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PALMER - The transformation from Pioneers' Home to Alaska Veterans Home officially finished July 9 in Palmer, as Gov. Frank Murkowski formally dedicated the facility.
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Veterans and their supporters, along with a host of federal, state and community leaders, were on hand to see the Fireweed Avenue facility unveiled as the site of the state's first veteran's home, a $4.15 million project that was recently completed.
The facility was met with praise from veterans around the state, not just locally.
"The thing I have to say is that it's about time," said Tom Toper, a World War II veteran from Anchorage who lives in the Anchorage Pioneers' Home and attended Sunday's festivities. "I'm happy that the Veterans Administration and the government could put things together for this to become a reality.
"I'm pleased and proud of everybody's efforts. I couldn't give this any more praise," Toper said.
The facility was renovated to accommodate both Alaska veterans and Pioneers' Home residents. Energy-efficient heating and ventilation were installed, new therapy and activity facilities built and new handicapped-accessible features were added.
Rep. Carl Gatto, a Palmer Republican, was in attendance for the Sunday festivities. As a member of the House Finance Subcommittee, he helped push funding for the building renovation. Gatto said veterans are "very deserving" of the establishment of a dedicated home.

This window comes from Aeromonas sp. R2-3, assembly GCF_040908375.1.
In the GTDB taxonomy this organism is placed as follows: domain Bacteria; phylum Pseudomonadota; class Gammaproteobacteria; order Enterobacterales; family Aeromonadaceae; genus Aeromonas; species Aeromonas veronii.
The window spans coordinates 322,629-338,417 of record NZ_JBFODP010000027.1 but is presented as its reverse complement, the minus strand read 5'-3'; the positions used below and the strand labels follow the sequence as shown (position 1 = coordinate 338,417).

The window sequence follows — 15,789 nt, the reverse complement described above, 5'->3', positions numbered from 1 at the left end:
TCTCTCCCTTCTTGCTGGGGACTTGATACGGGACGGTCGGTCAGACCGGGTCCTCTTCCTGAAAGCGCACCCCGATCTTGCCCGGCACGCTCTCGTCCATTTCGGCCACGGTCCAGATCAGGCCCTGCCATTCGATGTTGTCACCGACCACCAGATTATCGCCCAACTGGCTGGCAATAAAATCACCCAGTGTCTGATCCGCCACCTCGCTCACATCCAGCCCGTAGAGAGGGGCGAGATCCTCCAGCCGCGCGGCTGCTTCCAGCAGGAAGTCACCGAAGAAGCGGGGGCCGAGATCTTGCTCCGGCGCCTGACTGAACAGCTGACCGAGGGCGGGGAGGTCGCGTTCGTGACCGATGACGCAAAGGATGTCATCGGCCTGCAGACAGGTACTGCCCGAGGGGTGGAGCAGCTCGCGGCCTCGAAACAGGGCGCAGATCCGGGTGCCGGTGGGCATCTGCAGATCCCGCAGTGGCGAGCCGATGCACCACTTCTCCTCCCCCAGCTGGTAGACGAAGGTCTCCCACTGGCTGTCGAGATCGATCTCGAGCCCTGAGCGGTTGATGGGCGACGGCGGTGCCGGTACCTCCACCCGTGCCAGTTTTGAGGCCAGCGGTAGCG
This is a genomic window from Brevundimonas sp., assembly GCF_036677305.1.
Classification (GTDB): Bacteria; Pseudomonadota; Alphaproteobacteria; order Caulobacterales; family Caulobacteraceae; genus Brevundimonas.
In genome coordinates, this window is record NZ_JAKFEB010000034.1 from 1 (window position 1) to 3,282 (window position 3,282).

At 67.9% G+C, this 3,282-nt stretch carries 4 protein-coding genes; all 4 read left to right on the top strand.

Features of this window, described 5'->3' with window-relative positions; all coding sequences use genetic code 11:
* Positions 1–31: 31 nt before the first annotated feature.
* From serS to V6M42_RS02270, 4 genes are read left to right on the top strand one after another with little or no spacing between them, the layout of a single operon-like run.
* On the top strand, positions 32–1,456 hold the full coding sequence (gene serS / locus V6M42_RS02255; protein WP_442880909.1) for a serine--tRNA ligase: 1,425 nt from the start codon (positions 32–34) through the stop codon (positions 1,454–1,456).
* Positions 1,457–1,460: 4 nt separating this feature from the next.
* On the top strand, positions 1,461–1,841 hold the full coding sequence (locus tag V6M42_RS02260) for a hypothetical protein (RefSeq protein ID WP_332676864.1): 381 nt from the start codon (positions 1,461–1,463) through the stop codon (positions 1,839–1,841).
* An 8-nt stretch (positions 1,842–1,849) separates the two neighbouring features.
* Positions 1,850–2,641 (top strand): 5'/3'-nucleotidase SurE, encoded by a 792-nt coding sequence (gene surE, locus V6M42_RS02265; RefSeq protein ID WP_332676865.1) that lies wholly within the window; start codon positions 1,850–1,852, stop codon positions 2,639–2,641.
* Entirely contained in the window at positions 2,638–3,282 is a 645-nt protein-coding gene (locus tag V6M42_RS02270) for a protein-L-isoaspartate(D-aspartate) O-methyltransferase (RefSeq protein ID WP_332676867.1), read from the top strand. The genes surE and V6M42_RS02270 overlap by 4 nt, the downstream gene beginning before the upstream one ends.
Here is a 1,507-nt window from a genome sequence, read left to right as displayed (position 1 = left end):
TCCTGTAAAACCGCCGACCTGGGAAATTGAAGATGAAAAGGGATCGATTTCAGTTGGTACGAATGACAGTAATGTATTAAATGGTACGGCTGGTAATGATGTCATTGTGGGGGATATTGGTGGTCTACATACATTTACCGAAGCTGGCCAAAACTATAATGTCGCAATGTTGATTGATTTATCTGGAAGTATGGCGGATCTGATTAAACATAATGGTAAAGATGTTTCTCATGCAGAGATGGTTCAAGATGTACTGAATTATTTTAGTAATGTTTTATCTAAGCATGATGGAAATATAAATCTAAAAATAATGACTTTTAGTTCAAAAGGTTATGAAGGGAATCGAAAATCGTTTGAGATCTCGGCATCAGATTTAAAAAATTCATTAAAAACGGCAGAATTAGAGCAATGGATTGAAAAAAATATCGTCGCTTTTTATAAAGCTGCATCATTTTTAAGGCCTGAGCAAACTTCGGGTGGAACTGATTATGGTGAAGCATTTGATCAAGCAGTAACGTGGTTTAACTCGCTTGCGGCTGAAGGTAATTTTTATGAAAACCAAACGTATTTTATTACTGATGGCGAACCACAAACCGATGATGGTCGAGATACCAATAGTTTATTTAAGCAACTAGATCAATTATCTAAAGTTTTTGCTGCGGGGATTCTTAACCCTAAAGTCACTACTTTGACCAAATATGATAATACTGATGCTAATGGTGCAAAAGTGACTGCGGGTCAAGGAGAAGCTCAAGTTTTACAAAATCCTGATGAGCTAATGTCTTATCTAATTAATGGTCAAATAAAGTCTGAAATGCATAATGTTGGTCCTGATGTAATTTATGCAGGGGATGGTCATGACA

"I have such a strong piece of my heart for veterans. I never let one walk by without thanking them for what they do," Gatto said. "These people took the biggest risk that anyone could ever take."
Murkowski echoed Gatto's sentiment.
"It has taken the hard work of Alaskans across the state, working together, to make this happen," Murkowski said in a press release. "That effort shows that we are determined to care for those who have served their country in our armed services."
In an address to the assembled crowd Sunday, Murkowski endorsed extending the veterans home concept to other locations.
At the Palmer home, 75 percent of the beds will be designated for veterans, while the remaining beds will be available to nonveterans as part of the regular Pioneer Home program. No current residents are being asked to leave the Palmer location, and no veterans at other Pioneers' Home locations are forced to move to Palmer, however.
Toper, an Anchorage resident, said his only complaint with the entire project is a minor one.
"I only wish it was in Anchorage," he said.
There are currently 79 beds at the Palmer site. When veterans who live in other facilities request a transfer, the request will be honored when a bed becomes available.
The final step in the switch to the Alaska Veterans' Home will be completed later this summer, when the Veterans Administration (VA) certifies the facility. Then, the state will receive $27 per veteran per day from the VA for services provided in the home.
"Today's dedication is the result of a nearly 30 years of work to establish a state veterans home in Alaska," Department of Health and Social Services Commissioner Karleen Jackson said in a press release. "By dedicating this home, we are showing our gratitude for - and honoring - Alaska's veterans."